Rime of the Ancient Mariner is a poem by Coleridge that you probably read in high school, but maybe don't remember too well. Here's a bit about it--a Mariner starts telling a story to a man going to a wedding ceremony. The story is really long and the wedding guest kind of wants to leave, but he doesn't want to be rude. This Mariner is going on and on about his glory days, when he used to sail. One trip, his ship got off-course in a huge storm. As a south wind starts following the ship around so does a giant bird, the albatross. The bird is a symbol of good fortune, but the stupid Mariner shoots the bird and gets the ship off course. Again. The bird is hung around the mariner's neck. This time, all the Mariner's crew members die and he has to watch their bodies rot for seven days afterwards. He sees slimy sea creatures in the sea, but praises them as beauties, thereby lifting the albatross' curse. A hermit finds the mariner and the ship and saves him, but all is not well with the albatross. The Mariner can never find a homeland, but has to wander the earth, telling the tale.
Good story, eh?
Coleridge was obsessed with talking about eyes as he wrote this poem.He uses the symbol of the eye to represent the eternal nature of the Mariner’s “curse” and therefore the eternal nature of the relevance of the Mariner’s tale. By making connections between the dead and the living and the Mariner’s “curse” with this symbol, Coleridge uses the eye to illustrate this theme. With these connections in mind, Coleridge bookends of the “bright eye” at the beginning and ending of the piece illustrate the never-ending relevance of the Mariner’s tale.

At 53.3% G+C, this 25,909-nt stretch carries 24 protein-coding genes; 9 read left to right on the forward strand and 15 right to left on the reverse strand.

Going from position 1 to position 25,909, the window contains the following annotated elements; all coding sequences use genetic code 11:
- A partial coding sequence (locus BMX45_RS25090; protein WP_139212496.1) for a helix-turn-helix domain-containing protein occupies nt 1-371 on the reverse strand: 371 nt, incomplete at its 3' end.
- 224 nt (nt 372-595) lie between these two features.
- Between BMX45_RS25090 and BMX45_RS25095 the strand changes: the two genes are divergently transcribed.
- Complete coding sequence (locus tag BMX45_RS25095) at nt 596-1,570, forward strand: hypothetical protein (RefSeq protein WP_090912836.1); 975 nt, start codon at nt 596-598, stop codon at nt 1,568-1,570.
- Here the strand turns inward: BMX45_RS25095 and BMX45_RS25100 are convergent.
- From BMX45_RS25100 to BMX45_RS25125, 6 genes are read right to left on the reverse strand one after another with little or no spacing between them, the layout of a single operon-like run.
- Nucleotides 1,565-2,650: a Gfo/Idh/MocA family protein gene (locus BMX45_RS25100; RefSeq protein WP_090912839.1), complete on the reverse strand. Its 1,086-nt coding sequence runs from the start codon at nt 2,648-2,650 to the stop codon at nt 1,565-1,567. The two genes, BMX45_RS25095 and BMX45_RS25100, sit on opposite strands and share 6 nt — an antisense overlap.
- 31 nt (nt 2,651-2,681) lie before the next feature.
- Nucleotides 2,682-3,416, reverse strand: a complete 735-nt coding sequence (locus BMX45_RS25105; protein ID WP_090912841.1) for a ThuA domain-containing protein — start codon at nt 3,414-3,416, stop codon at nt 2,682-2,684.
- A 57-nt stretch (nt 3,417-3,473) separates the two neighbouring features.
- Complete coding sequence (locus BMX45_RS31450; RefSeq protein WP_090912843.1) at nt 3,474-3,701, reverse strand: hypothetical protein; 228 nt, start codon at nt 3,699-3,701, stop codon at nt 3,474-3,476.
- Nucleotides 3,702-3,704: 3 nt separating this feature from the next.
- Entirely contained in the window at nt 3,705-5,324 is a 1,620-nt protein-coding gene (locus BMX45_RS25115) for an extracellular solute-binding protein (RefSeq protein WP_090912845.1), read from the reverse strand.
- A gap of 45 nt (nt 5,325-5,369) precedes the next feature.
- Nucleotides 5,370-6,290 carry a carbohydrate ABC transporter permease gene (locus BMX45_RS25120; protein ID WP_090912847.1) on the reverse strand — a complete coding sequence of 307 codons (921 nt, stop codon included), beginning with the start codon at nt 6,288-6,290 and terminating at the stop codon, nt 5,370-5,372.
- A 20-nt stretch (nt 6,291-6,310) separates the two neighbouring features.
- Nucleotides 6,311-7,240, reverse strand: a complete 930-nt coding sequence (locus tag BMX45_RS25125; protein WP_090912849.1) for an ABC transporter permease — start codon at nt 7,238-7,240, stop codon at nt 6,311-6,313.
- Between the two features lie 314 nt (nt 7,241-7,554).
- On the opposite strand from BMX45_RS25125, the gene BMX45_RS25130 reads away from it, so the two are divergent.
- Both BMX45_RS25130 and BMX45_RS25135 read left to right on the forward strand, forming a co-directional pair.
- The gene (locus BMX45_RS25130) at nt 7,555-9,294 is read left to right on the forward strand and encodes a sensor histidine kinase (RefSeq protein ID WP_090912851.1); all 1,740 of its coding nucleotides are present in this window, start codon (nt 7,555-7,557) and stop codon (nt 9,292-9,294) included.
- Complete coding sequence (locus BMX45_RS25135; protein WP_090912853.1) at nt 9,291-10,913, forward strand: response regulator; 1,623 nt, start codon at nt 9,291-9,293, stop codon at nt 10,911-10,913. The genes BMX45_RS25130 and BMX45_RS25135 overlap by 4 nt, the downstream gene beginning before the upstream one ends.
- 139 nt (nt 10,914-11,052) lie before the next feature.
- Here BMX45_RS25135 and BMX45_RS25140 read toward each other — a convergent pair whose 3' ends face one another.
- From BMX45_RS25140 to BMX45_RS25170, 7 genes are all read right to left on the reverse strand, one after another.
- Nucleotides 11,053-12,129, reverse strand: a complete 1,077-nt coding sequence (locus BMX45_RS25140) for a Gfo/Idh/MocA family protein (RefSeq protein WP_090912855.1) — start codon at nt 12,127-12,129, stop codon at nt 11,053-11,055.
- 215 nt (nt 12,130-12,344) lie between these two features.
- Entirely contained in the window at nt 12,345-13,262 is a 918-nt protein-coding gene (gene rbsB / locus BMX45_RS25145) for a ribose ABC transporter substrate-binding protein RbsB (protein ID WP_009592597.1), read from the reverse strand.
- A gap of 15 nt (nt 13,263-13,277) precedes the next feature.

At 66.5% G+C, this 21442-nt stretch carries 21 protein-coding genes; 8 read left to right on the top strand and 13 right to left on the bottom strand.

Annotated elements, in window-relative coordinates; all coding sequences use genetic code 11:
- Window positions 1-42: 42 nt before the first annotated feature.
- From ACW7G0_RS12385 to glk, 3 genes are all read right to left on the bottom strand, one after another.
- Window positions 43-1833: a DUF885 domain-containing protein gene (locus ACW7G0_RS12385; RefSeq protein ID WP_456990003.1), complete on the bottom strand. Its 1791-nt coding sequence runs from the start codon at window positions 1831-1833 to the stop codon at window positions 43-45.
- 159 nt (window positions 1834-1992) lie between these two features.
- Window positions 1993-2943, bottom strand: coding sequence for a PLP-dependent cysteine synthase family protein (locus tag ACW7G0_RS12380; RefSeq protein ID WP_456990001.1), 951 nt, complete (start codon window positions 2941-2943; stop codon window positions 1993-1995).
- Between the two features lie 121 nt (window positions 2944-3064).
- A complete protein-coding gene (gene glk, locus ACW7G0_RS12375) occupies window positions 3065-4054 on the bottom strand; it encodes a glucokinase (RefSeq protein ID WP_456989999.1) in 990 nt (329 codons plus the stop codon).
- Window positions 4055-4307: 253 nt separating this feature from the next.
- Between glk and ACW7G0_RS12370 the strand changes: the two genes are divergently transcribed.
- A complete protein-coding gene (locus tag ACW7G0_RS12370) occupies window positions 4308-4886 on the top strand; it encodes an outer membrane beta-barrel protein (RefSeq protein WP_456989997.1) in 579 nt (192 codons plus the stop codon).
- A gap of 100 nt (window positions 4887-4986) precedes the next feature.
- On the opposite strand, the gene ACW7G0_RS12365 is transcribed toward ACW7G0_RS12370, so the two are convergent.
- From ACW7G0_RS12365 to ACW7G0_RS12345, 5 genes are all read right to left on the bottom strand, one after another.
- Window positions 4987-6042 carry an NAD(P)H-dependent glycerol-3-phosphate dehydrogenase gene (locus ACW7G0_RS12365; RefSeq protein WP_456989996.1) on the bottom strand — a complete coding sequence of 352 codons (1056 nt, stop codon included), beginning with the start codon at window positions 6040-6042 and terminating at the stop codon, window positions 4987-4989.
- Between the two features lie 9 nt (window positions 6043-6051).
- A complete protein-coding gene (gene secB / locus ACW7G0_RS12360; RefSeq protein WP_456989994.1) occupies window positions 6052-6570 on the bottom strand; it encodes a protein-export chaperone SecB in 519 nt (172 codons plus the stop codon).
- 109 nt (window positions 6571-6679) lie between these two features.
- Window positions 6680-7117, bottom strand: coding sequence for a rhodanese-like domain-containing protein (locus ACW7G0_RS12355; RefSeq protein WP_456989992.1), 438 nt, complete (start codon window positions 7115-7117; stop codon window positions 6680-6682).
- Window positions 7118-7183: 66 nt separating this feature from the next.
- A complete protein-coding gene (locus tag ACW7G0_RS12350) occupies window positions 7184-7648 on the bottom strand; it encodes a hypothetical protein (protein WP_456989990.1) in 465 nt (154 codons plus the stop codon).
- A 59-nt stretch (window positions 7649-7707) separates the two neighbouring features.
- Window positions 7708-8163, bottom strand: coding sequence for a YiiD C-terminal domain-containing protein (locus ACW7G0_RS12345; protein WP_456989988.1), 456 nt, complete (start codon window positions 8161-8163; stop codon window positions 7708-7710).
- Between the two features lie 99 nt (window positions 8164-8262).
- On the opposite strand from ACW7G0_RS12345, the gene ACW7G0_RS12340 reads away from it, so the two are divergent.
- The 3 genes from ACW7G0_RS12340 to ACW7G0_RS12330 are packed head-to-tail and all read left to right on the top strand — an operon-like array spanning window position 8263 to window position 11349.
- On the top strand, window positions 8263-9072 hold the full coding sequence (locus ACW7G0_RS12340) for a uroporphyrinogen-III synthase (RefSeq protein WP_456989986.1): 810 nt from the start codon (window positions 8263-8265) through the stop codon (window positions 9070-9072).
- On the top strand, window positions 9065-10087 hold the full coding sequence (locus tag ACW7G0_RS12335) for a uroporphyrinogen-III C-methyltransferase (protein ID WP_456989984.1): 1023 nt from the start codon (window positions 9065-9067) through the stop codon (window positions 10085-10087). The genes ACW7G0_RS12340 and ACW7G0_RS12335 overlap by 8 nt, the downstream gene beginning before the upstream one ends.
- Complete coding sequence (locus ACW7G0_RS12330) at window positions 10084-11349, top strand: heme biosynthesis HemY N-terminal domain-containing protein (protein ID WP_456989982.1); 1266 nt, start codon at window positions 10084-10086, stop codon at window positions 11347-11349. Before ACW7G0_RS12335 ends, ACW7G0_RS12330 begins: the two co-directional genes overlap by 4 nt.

Coleridge draws obvious parallels between the dead sailors and the living Mariner with his use of the image of the glittering eye. The speaker describes the Mariner’s “glittering eye” as he tells this tale. The dead sailors look at the Mariner with “their stony eyes that in the Moon did glitter.” By using the word “glitter,” with this recurring symbol, Coleridge not only draws parallels between the sailors and the Mariner, but also implies there is something alive in both the living and the dead.
Coleridge illustrates this eternally alive thing is the “curse” which followed the Mariner after he shot the Albatross. Even after death, a sailor still cursed the Mariner. This continuing symbol of the “eye” both connects the Mariner’s curse to the connections drawn earlier as well as adding to the evidence of the immortality of the curse.